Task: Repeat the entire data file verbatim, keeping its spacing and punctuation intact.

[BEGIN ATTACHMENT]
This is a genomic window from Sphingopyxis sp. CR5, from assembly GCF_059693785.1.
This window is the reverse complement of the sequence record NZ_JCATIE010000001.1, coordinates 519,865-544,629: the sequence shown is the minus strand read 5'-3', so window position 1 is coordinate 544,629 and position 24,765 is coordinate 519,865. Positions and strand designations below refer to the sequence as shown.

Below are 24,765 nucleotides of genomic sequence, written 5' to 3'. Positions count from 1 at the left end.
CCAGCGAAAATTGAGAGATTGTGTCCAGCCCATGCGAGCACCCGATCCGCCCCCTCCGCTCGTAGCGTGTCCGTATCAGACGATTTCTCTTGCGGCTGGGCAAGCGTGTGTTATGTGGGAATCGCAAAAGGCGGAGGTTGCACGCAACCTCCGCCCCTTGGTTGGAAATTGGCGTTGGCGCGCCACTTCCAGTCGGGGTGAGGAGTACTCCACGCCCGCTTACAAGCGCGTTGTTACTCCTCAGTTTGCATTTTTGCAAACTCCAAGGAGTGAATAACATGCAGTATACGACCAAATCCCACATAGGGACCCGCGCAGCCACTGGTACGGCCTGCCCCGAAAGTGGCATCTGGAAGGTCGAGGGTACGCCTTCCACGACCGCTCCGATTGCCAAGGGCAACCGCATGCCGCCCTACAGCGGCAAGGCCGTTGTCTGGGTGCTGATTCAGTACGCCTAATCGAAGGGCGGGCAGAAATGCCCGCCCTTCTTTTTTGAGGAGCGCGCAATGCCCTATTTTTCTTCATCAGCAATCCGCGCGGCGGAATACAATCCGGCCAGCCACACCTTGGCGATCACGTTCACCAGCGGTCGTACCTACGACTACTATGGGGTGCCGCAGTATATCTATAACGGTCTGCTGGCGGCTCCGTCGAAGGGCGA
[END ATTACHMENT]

This is a genomic window from Sphingopyxis sp. CR5, from assembly GCF_059693785.1.
This window is the reverse complement of the sequence record NZ_JCATIE010000001.1, coordinates 519,865-544,629: the sequence shown is the minus strand read 5'-3', so window position 1 is coordinate 544,629 and position 24,765 is coordinate 519,865. Positions and strand designations below refer to the sequence as shown.

Below are 24,765 nucleotides of genomic sequence, written 5' to 3'. Positions count from 1 at the left end.
CCAGCGAAAATTGAGAGATTGTGTCCAGCCCATGCGAGCACCCGATCCGCCCCCTCCGCTCGTAGCGTGTCCGTATCAGACGATTTCTCTTGCGGCTGGGCAAGCGTGTGTTATGTGGGAATCGCAAAAGGCGGAGGTTGCACGCAACCTCCGCCCCTTGGTTGGAAATTGGCGTTGGCGCGCCACTTCCAGTCGGGGTGAGGAGTACTCCACGCCCGCTTACAAGCGCGTTGTTACTCCTCAGTTTGCATTTTTGCAAACTCCAAGGAGTGAATAACATGCAGTATACGACCAAATCCCACATAGGGACCCGCGCAGCCACTGGTACGGCCTGCCCCGAAAGTGGCATCTGGAAGGTCGAGGGTACGCCTTCCACGACCGCTCCGATTGCCAAGGGCAACCGCATGCCGCCCTACAGCGGCAAGGCCGTTGTCTGGGTGCTGATTCAGTACGCCTAATCGAAGGGCGGGCAGAAATGCCCGCCCTTCTTTTTTGAGGAGCGCGCAATGCCCTATTTTTCTTCATCAGCAATCCGCGCGGCGGAATACAATCCGGCCAGCCACACCTTGGCGATCACGTTCACCAGCGGTCGTACCTACGACTACTATGGGGTGCCGCAGTATATCTATAACGGTCTGCTGGCGGCTCCGTCGAAGGGCGA